By 9:30 or 10:00, Evelyn got really tired and wanted to go to bed. I put her in the back seat of the car to lay down and sat with her until she fell asleep, but she wanted me to wake her up to see the Milky Way. By the time she fell asleep and I left the car, the Milky Way was making it’s appearance. I did wake her up for a time so that she could see it, but she fell back to sleep pretty quickly. I wish that I had taken this picture but sadly, I did not. However, I wanted to find a picture that would closely represent what I saw…stars forever and a white swath across the sky. You really have to forget about your problems and realize how insignificant they are when you witness something like this.
There is also a campground that has 30 sites. They are rustic, tent only, with vault toilets and no showers, and no dish-washing station, so in my opinion, this is not a great park for long-term stays. Aside from the star-gazing, there is not much to do here. We reserved a camp site for 2 nights, but I think we could have been fine with just one night. Most of the campers around us only stayed for one night. It really seems like this park is designed for short-term stays. However, if you want to stay for a few days, I would highly recommend staking a claim on sites 1, 3, 5 or 8. They are partly shaded so that you can escape the sun during the day.
The other sites are more in a field location with a few trees that dot the landscape. I was glad for our shady spot that bordered the woods, but if you are only planning to stay one night, I think that any site would be fine. Sites were very inexpensive (under $20 per night) and we reserved online, but I think that as long as the campground is not full, you could probably get a site if you just show up. If you want to go that route, stop at the little building on the way into the campground to pay for your site. I would arrive early (3-5pm) because the sites fill up quickly. That would give you plenty of time to set up camp, have a meal over a fire and head up to the observation field as the sun is setting.
A few things to keep in mind:
- Try to go when there is a new moon. If the moon is bright in the sky, it will be hard for you to see anything else. Consult a moon calendar.
- Prepare to stay up late….at least 11:00 or so for the best viewing.
- You don’t NEED a telescope. The skies are gorgeous enough on their own.
- Keep in mind that some of the pictures you see online might not be an accurate representation of what you will actually see. Sometimes the camera can pick up colors and depth that the naked eye cannot see. Also, so much depends on the weather conditions and the time of year that you go, and how late you are willing to stay up.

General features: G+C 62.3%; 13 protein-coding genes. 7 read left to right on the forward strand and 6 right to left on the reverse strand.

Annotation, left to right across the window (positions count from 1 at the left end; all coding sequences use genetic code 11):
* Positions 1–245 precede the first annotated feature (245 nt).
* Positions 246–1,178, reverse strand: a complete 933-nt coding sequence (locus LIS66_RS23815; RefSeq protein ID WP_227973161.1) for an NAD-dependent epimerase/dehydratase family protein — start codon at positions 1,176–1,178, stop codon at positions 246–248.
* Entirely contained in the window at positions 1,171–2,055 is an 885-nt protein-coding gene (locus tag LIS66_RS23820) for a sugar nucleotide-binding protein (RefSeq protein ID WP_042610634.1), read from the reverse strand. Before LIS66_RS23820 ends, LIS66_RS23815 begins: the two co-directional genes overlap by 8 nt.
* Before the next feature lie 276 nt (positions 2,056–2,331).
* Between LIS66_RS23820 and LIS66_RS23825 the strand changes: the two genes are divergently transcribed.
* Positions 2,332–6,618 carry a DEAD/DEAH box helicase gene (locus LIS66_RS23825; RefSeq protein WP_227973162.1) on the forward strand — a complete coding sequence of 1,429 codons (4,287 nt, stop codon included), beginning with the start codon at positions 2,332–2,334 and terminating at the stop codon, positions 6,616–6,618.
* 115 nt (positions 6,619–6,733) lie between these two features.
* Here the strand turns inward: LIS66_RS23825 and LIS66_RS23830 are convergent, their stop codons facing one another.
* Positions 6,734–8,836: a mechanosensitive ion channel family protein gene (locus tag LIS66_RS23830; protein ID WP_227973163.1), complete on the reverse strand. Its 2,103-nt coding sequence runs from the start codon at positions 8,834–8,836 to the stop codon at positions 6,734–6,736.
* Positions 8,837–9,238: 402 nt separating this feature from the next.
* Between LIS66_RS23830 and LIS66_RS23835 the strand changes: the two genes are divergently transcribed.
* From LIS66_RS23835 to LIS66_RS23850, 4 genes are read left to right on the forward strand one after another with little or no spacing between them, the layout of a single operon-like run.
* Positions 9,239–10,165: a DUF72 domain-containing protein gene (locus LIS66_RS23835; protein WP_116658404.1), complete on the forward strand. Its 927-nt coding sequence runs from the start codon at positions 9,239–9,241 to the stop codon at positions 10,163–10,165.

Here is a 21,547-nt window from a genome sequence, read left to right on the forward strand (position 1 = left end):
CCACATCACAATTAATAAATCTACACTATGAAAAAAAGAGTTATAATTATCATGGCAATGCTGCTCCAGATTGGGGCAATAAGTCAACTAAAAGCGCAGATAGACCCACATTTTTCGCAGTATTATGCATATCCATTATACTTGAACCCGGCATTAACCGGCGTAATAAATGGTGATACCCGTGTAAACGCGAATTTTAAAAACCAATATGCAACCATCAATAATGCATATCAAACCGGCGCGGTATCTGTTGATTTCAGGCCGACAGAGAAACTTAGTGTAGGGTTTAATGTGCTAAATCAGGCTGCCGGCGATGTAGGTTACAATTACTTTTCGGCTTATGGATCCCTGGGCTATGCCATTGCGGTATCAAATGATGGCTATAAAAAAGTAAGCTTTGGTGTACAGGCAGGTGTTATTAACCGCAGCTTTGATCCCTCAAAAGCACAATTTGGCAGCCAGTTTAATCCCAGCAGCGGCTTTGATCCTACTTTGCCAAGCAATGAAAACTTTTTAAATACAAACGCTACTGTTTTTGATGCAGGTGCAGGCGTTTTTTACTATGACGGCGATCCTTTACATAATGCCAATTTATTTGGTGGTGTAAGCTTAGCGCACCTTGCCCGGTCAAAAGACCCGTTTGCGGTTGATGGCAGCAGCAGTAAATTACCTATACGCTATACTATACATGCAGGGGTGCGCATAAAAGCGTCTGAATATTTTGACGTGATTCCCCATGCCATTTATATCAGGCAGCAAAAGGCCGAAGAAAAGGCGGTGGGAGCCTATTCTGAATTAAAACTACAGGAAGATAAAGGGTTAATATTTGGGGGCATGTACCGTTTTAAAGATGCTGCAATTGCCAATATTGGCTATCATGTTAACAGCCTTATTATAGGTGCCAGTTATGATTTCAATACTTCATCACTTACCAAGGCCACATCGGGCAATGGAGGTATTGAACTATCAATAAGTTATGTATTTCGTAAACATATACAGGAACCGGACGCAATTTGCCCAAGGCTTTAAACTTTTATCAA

After our first night, we had a full day to spend and a 4-year-old to entertain, so we drove about 8 miles to Lyman Run State Park, where there was a lake and a beach. They have a concession stand and boat rentals and they also have showers there, if you are so inclined, but we decided to rough it and go natural for the whole trip. This was also a very nice park and I think that the star gazing would probably be awesome here too, but you would have less protection from white light sources and there is no specific place set up for stargazing. If you wanted a longer, more kid-friendly trip, it might be better to stay here and then drive over to Cherry Springs to view the stars at night.
After a long day of heat and too much togetherness, we decided to take a little drive over to a country store that was only about a mile down the road. Keener’s Kountry Store offered ice cream, gas (in ancient pumps), and firewood for $6 a bundle. Next time, we will definitely stop here for wood after we arrive, instead of dragging it in our car.
I have to say that my campfire cooking skills are improving. We made foil packs and corn on the cob. The foil packs had chicken breast, potatoes, onion, and carrots. I seasoned everything with salt and pepper and a nice chunk of butter. They turned out so good!
While we had a nice time and enjoyed our stay, I think the guy in this orange tent had the right idea. Arrive late in the day, pop up a tent, and sleep with the rain fly off so you can drift off under an amazing sky.